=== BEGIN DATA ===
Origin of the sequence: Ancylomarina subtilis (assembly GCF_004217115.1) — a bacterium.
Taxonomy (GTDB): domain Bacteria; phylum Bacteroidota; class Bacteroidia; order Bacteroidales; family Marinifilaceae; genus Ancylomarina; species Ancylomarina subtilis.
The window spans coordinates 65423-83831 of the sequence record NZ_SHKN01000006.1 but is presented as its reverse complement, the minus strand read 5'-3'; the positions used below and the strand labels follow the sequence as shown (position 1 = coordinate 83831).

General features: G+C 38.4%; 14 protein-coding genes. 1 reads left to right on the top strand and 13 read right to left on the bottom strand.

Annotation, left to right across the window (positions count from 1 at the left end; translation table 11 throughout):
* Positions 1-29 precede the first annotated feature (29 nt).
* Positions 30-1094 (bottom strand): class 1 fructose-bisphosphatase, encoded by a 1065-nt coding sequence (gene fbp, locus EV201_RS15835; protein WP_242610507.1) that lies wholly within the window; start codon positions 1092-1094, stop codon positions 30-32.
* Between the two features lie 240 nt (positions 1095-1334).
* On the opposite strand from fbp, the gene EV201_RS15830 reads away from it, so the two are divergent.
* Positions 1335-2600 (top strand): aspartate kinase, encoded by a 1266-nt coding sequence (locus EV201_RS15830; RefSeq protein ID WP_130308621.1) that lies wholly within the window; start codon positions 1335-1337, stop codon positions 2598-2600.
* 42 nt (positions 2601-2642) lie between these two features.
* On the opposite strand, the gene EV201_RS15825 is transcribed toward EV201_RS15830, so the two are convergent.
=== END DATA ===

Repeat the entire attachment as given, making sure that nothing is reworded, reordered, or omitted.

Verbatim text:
Origin of the sequence: Ancylomarina subtilis (assembly GCF_004217115.1) — a bacterium.
Taxonomy (GTDB): domain Bacteria; phylum Bacteroidota; class Bacteroidia; order Bacteroidales; family Marinifilaceae; genus Ancylomarina; species Ancylomarina subtilis.
The window spans coordinates 65423-83831 of the sequence record NZ_SHKN01000006.1 but is presented as its reverse complement, the minus strand read 5'-3'; the positions used below and the strand labels follow the sequence as shown (position 1 = coordinate 83831).

General features: G+C 38.4%; 14 protein-coding genes. 1 reads left to right on the top strand and 13 read right to left on the bottom strand.

Annotation, left to right across the window (positions count from 1 at the left end; translation table 11 throughout):
* Positions 1-29 precede the first annotated feature (29 nt).
* Positions 30-1094 (bottom strand): class 1 fructose-bisphosphatase, encoded by a 1065-nt coding sequence (gene fbp, locus EV201_RS15835; protein WP_242610507.1) that lies wholly within the window; start codon positions 1092-1094, stop codon positions 30-32.
* Between the two features lie 240 nt (positions 1095-1334).
* On the opposite strand from fbp, the gene EV201_RS15830 reads away from it, so the two are divergent.
* Positions 1335-2600 (top strand): aspartate kinase, encoded by a 1266-nt coding sequence (locus EV201_RS15830; RefSeq protein ID WP_130308621.1) that lies wholly within the window; start codon positions 1335-1337, stop codon positions 2598-2600.
* 42 nt (positions 2601-2642) lie between these two features.
* On the opposite strand, the gene EV201_RS15825 is transcribed toward EV201_RS15830, so the two are convergent.